Bioindication using trap-nesting bees and wasps and their natural enemies:community structure and interactions

T. Tscharntke et al., Bioindication using trap-nesting bees and wasps and their natural enemies:community structure and interactions, J APPL ECOL, 35(5), 1998, pp. 708-719
Citations number
Categorie Soggetti
Journal title
ISSN journal
0021-8901 → ACNP
Year of publication
708 - 719
SICI code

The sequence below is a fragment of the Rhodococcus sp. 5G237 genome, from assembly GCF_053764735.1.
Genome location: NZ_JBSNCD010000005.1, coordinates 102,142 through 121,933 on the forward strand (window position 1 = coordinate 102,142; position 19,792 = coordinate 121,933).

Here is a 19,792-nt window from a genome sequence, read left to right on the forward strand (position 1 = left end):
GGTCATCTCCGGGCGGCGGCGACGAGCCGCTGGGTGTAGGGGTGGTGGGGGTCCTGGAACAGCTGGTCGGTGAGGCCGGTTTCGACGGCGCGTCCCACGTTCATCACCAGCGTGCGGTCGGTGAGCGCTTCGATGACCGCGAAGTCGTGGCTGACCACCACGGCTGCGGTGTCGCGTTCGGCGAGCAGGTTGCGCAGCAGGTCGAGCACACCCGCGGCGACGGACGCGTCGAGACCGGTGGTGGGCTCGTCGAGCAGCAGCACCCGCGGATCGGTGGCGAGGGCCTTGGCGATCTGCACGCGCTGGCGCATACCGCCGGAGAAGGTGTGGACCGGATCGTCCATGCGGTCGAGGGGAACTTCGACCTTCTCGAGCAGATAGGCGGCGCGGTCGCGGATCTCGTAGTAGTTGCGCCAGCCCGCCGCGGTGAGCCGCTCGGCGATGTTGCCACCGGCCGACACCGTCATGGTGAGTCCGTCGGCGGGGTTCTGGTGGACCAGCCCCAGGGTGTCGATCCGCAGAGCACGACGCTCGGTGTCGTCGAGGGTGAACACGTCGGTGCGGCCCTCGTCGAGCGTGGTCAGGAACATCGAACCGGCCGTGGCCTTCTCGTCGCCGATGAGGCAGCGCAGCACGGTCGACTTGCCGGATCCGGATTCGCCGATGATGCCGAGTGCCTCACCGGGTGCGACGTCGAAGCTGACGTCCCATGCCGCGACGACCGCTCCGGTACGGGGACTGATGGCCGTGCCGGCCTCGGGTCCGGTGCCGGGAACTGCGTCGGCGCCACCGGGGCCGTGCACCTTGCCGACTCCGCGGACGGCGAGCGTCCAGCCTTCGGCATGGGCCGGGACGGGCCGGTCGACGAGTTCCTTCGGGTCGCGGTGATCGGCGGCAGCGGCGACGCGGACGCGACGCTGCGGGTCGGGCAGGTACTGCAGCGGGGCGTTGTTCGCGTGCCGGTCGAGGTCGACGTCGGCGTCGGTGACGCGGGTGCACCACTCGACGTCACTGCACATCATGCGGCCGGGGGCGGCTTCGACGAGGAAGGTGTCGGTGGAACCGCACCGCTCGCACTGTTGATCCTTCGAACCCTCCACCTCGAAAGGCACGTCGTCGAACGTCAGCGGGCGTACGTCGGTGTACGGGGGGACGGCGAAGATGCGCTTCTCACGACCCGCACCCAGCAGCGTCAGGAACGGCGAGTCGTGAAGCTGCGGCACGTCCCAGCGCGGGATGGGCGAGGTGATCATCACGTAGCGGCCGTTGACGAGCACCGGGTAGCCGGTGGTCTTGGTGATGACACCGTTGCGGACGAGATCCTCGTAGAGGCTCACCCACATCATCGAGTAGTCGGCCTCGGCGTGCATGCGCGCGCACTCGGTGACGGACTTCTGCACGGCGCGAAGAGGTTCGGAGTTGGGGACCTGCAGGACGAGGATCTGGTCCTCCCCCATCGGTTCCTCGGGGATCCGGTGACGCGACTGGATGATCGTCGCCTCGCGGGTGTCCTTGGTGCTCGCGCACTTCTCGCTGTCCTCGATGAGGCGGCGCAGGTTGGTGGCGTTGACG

1, Results from four field studies show that communities of trap-nesting be es and wasps and their natural enemies are promising bioindicators for ecol ogical change or habitat quality. These small and easy-to-handle communitie s can be analysed with respect to (i) species richness and related paramete rs, and (ii) ecological functions or interactions. The communities comprise Hymenoptera (Apidae, Sphecidae, Eumenidae, Pompilidae) and natural enemies belonging to many insect taxa. Traps consisted of 150-200, 15-20-cm long, reed internodes, put into tills or plastic tubes of 13-15 cm diameter; wood en posts with 2-10 of such reed-filled tins were exposed ill the target hab itat. 2, Species richness and abundance of bees (but trot wasps) were closely rel ated to plant species richness of the habitat, a measure of the bees' food resource. However, availability of nest sites of above-ground nesting speci es was equally important: meadows with old trees supported greater populati ons than meadows without trees. A threefold increase in exposed traps resul ted in a twofold increase in species. 3. The sensitivity of this bioindicator system profits from the fact that e valuations rely not only on presence/absence data, descriptive population a ttributes or diversity indices, but also on interactions or ecological func tions. Monitoring ecological responses or multitrophic interactions, and th eir relationship to species diversity, is rarely done but much needed. Ecol ogical functions include (i) the percentage mortality of trap-nesting bees and wasps due to parasitoids and predators, which was correlated with the s pecies richness of these natural enemies; (ii) seed set of allogamous plant s due to successful pollination by trap-nesting bees; and (iii) biological control by the predacious wasps. 4, With increasing isolation of fragmented habitats (when traps were expose d in a cleared agricultural landscape), both species richness of natural en emies and percentage mortality (parasitism and predation) declined signific antly. In a comparison of habitat types (grasslands and field mal-gins), sp ecies richness of the trap-nest community correlated with plant diversity, but percentage mortality, due to parasitism and predation, with field age o nly. The threshold distance to the nearest habitat was 106-530 m for a 10 5 0% decrease in mean mortality, and the mortality increased greatly in habit ats that were older than 5 years. Accordingly, these studies emphasize the significance of a continuum of old habitat patches for the augmentation of nat ural enemies. 5, Exposure of standardized traps is an experimental approach with a small, interacting and reproducing community that can be easily characterized by simple parameters. Taxonomy and biology are well known, and quick evaluatio ns can be done using the close correlation between the number of occupied t raps and species richness. Species richness of trap-nesting bees and wasps was closely correlated with that sampled by sweep nets. Further criteria of indicator taxa that apply to this system are discussed in the text.